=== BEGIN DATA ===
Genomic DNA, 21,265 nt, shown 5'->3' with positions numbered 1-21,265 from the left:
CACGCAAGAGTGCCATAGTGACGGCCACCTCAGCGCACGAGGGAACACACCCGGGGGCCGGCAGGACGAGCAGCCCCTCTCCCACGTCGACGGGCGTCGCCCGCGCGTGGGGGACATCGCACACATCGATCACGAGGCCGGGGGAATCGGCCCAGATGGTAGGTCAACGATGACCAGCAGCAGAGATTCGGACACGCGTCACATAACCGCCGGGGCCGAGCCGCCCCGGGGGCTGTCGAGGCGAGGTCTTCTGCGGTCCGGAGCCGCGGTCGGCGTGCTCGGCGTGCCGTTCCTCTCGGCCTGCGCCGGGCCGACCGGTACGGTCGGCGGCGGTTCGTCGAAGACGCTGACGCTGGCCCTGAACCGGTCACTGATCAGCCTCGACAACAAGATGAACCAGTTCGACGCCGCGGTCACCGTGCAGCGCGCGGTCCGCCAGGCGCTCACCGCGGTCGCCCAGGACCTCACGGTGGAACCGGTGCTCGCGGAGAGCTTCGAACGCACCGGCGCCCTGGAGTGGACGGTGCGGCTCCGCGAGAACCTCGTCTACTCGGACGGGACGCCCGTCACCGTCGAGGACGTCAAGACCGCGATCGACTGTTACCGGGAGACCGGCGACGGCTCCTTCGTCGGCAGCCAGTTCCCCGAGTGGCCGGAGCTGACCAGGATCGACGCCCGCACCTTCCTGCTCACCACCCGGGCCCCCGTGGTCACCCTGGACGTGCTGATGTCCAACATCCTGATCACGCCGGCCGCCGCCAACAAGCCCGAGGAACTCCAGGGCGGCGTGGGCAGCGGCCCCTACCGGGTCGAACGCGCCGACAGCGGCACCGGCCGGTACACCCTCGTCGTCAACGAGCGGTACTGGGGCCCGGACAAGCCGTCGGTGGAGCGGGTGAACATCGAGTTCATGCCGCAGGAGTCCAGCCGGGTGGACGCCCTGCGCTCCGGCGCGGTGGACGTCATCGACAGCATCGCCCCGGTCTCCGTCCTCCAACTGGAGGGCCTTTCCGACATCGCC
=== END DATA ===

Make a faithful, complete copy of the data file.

Genomic DNA, 21,265 nt, shown 5'->3' with positions numbered 1-21,265 from the left:
CACGCAAGAGTGCCATAGTGACGGCCACCTCAGCGCACGAGGGAACACACCCGGGGGCCGGCAGGACGAGCAGCCCCTCTCCCACGTCGACGGGCGTCGCCCGCGCGTGGGGGACATCGCACACATCGATCACGAGGCCGGGGGAATCGGCCCAGATGGTAGGTCAACGATGACCAGCAGCAGAGATTCGGACACGCGTCACATAACCGCCGGGGCCGAGCCGCCCCGGGGGCTGTCGAGGCGAGGTCTTCTGCGGTCCGGAGCCGCGGTCGGCGTGCTCGGCGTGCCGTTCCTCTCGGCCTGCGCCGGGCCGACCGGTACGGTCGGCGGCGGTTCGTCGAAGACGCTGACGCTGGCCCTGAACCGGTCACTGATCAGCCTCGACAACAAGATGAACCAGTTCGACGCCGCGGTCACCGTGCAGCGCGCGGTCCGCCAGGCGCTCACCGCGGTCGCCCAGGACCTCACGGTGGAACCGGTGCTCGCGGAGAGCTTCGAACGCACCGGCGCCCTGGAGTGGACGGTGCGGCTCCGCGAGAACCTCGTCTACTCGGACGGGACGCCCGTCACCGTCGAGGACGTCAAGACCGCGATCGACTGTTACCGGGAGACCGGCGACGGCTCCTTCGTCGGCAGCCAGTTCCCCGAGTGGCCGGAGCTGACCAGGATCGACGCCCGCACCTTCCTGCTCACCACCCGGGCCCCCGTGGTCACCCTGGACGTGCTGATGTCCAACATCCTGATCACGCCGGCCGCCGCCAACAAGCCCGAGGAACTCCAGGGCGGCGTGGGCAGCGGCCCCTACCGGGTCGAACGCGCCGACAGCGGCACCGGCCGGTACACCCTCGTCGTCAACGAGCGGTACTGGGGCCCGGACAAGCCGTCGGTGGAGCGGGTGAACATCGAGTTCATGCCGCAGGAGTCCAGCCGGGTGGACGCCCTGCGCTCCGGCGCGGTGGACGTCATCGACAGCATCGCCCCGGTCTCCGTCCTCCAACTGGAGGGCCTTTCCGACATCGCC